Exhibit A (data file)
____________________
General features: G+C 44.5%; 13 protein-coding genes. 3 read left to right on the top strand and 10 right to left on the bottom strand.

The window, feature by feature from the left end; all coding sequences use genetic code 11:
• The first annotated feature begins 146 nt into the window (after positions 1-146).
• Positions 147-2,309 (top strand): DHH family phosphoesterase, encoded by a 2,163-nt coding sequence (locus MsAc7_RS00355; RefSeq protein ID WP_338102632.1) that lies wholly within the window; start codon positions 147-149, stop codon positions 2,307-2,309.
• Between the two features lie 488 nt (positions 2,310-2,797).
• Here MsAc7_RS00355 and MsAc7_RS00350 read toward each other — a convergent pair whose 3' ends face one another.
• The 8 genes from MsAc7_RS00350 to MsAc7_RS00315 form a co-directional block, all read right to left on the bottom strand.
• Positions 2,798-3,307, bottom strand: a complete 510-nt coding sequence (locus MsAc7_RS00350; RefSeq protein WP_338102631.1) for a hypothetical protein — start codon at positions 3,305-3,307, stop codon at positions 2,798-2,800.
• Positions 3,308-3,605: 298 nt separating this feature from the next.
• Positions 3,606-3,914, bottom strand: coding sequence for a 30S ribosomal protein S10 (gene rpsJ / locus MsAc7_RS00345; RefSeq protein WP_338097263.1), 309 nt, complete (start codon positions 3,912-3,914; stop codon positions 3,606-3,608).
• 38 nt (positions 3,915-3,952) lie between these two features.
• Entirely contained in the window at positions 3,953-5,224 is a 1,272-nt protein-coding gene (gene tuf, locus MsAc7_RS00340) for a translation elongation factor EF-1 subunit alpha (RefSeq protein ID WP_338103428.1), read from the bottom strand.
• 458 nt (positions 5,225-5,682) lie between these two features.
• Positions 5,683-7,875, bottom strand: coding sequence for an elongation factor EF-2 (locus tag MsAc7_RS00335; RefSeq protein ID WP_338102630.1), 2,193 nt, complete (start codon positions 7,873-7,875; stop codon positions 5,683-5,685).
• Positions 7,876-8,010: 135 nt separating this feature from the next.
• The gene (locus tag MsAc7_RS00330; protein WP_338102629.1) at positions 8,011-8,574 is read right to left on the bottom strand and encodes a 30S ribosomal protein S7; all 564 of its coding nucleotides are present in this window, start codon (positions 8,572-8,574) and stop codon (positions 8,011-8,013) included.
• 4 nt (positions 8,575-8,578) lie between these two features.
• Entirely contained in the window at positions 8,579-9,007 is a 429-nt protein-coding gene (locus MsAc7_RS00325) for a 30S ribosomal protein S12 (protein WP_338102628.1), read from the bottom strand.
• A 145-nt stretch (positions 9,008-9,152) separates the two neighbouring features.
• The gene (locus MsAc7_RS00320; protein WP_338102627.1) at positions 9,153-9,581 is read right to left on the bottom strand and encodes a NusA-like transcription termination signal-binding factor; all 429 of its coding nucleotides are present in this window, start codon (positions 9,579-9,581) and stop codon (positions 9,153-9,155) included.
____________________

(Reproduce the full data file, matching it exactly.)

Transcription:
General features: G+C 44.5%; 13 protein-coding genes. 3 read left to right on the top strand and 10 right to left on the bottom strand.

The window, feature by feature from the left end; all coding sequences use genetic code 11:
• The first annotated feature begins 146 nt into the window (after positions 1-146).
• Positions 147-2,309 (top strand): DHH family phosphoesterase, encoded by a 2,163-nt coding sequence (locus MsAc7_RS00355; RefSeq protein ID WP_338102632.1) that lies wholly within the window; start codon positions 147-149, stop codon positions 2,307-2,309.
• Between the two features lie 488 nt (positions 2,310-2,797).
• Here MsAc7_RS00355 and MsAc7_RS00350 read toward each other — a convergent pair whose 3' ends face one another.
• The 8 genes from MsAc7_RS00350 to MsAc7_RS00315 form a co-directional block, all read right to left on the bottom strand.
• Positions 2,798-3,307, bottom strand: a complete 510-nt coding sequence (locus MsAc7_RS00350; RefSeq protein WP_338102631.1) for a hypothetical protein — start codon at positions 3,305-3,307, stop codon at positions 2,798-2,800.
• Positions 3,308-3,605: 298 nt separating this feature from the next.
• Positions 3,606-3,914, bottom strand: coding sequence for a 30S ribosomal protein S10 (gene rpsJ / locus MsAc7_RS00345; RefSeq protein WP_338097263.1), 309 nt, complete (start codon positions 3,912-3,914; stop codon positions 3,606-3,608).
• 38 nt (positions 3,915-3,952) lie between these two features.
• Entirely contained in the window at positions 3,953-5,224 is a 1,272-nt protein-coding gene (gene tuf, locus MsAc7_RS00340) for a translation elongation factor EF-1 subunit alpha (RefSeq protein ID WP_338103428.1), read from the bottom strand.
• 458 nt (positions 5,225-5,682) lie between these two features.
• Positions 5,683-7,875, bottom strand: coding sequence for an elongation factor EF-2 (locus tag MsAc7_RS00335; RefSeq protein ID WP_338102630.1), 2,193 nt, complete (start codon positions 7,873-7,875; stop codon positions 5,683-5,685).
• Positions 7,876-8,010: 135 nt separating this feature from the next.
• The gene (locus tag MsAc7_RS00330; protein WP_338102629.1) at positions 8,011-8,574 is read right to left on the bottom strand and encodes a 30S ribosomal protein S7; all 564 of its coding nucleotides are present in this window, start codon (positions 8,572-8,574) and stop codon (positions 8,011-8,013) included.
• 4 nt (positions 8,575-8,578) lie between these two features.
• Entirely contained in the window at positions 8,579-9,007 is a 429-nt protein-coding gene (locus MsAc7_RS00325) for a 30S ribosomal protein S12 (protein WP_338102628.1), read from the bottom strand.
• A 145-nt stretch (positions 9,008-9,152) separates the two neighbouring features.
• The gene (locus MsAc7_RS00320; protein WP_338102627.1) at positions 9,153-9,581 is read right to left on the bottom strand and encodes a NusA-like transcription termination signal-binding factor; all 429 of its coding nucleotides are present in this window, start codon (positions 9,579-9,581) and stop codon (positions 9,153-9,155) included.